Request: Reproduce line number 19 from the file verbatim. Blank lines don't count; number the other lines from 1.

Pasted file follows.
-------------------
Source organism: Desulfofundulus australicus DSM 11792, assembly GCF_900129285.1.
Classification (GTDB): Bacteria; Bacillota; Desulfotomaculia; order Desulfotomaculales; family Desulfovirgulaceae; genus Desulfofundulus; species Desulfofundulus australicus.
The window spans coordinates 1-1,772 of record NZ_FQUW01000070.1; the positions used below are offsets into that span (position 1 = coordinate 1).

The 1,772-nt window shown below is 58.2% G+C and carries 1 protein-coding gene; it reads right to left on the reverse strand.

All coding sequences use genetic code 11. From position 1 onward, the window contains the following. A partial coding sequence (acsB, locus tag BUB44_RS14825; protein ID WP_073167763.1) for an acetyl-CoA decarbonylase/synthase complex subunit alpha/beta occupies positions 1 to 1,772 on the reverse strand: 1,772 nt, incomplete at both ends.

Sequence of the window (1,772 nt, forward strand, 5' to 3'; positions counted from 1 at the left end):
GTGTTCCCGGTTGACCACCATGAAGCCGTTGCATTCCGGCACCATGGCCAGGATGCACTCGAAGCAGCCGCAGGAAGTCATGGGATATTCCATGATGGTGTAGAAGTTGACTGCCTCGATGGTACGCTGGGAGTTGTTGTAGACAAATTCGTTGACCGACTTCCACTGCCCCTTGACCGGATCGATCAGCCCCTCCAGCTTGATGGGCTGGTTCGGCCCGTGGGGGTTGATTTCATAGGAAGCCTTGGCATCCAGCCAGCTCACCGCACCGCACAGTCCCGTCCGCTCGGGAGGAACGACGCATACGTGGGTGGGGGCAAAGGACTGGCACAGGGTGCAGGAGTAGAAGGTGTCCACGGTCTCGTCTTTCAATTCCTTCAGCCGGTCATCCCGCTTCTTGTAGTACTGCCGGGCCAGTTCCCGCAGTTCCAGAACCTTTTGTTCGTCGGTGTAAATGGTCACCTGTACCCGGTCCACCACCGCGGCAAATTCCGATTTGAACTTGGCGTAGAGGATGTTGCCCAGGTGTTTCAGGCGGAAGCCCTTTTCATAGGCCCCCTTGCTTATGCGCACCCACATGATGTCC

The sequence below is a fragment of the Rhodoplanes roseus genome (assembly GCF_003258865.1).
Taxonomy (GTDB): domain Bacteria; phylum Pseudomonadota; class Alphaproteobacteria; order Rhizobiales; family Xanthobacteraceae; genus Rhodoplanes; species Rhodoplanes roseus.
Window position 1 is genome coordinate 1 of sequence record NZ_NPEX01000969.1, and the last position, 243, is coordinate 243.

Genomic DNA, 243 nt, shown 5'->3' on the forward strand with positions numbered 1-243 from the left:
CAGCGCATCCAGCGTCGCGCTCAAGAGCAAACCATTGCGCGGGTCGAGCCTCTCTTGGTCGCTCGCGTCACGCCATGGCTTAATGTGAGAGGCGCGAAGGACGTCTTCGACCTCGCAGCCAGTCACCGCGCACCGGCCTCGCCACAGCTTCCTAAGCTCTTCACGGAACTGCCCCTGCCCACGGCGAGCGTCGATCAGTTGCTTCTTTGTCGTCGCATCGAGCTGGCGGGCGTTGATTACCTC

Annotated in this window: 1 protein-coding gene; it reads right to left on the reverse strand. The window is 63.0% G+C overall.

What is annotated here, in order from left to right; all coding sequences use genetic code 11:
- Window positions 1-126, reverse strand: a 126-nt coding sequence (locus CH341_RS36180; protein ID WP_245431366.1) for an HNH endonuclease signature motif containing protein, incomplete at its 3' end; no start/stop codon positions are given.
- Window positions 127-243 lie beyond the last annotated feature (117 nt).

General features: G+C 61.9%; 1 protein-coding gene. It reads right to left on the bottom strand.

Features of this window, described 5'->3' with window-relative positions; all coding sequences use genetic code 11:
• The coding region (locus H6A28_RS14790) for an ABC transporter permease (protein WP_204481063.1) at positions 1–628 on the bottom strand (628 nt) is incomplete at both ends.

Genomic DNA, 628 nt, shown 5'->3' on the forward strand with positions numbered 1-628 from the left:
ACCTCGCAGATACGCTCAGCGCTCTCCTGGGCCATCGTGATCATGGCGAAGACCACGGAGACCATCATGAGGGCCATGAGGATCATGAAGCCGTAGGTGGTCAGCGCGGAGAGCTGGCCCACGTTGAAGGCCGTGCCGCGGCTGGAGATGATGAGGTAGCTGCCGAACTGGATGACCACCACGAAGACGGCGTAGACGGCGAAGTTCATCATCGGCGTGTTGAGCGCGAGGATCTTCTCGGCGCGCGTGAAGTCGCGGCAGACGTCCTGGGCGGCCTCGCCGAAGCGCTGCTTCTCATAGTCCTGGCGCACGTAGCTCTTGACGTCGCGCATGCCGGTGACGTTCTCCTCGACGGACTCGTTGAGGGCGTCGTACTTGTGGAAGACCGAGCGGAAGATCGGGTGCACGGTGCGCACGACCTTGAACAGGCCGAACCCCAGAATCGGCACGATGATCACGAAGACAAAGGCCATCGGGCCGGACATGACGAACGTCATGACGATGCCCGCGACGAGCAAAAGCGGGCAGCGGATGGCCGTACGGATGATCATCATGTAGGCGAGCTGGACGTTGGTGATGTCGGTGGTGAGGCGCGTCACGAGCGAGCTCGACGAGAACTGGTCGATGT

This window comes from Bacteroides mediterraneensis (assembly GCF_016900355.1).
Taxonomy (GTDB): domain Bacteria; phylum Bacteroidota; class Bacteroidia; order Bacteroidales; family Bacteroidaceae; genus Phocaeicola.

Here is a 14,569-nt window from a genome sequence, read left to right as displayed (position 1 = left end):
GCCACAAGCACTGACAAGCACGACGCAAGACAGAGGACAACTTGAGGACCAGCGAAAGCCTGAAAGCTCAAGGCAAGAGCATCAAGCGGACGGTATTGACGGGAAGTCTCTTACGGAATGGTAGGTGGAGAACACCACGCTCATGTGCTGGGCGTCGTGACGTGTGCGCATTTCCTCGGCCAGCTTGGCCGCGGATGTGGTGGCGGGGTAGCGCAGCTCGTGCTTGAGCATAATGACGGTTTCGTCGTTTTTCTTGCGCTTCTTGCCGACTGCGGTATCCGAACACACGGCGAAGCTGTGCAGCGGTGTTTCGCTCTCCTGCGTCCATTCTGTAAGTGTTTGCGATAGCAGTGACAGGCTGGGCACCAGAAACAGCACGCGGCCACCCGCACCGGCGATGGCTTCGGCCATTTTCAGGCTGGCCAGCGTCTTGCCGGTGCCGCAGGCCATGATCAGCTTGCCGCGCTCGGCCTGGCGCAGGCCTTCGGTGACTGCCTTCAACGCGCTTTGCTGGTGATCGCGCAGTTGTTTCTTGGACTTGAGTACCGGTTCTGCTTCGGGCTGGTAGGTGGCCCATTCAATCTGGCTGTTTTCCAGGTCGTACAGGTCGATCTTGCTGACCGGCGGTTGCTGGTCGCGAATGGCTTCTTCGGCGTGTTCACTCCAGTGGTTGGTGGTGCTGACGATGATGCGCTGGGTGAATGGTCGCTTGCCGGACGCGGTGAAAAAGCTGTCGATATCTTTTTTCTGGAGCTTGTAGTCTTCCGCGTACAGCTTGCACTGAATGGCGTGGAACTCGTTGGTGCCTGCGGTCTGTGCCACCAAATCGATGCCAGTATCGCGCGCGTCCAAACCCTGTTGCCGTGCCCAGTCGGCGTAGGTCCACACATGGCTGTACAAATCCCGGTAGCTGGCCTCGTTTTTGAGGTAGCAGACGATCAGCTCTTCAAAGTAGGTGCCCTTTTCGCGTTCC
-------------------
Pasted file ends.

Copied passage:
• The coding region (locus H6A28_RS14790) for an ABC transporter permease (protein WP_204481063.1) at positions 1–628 on the bottom strand (628 nt) is incomplete at both ends.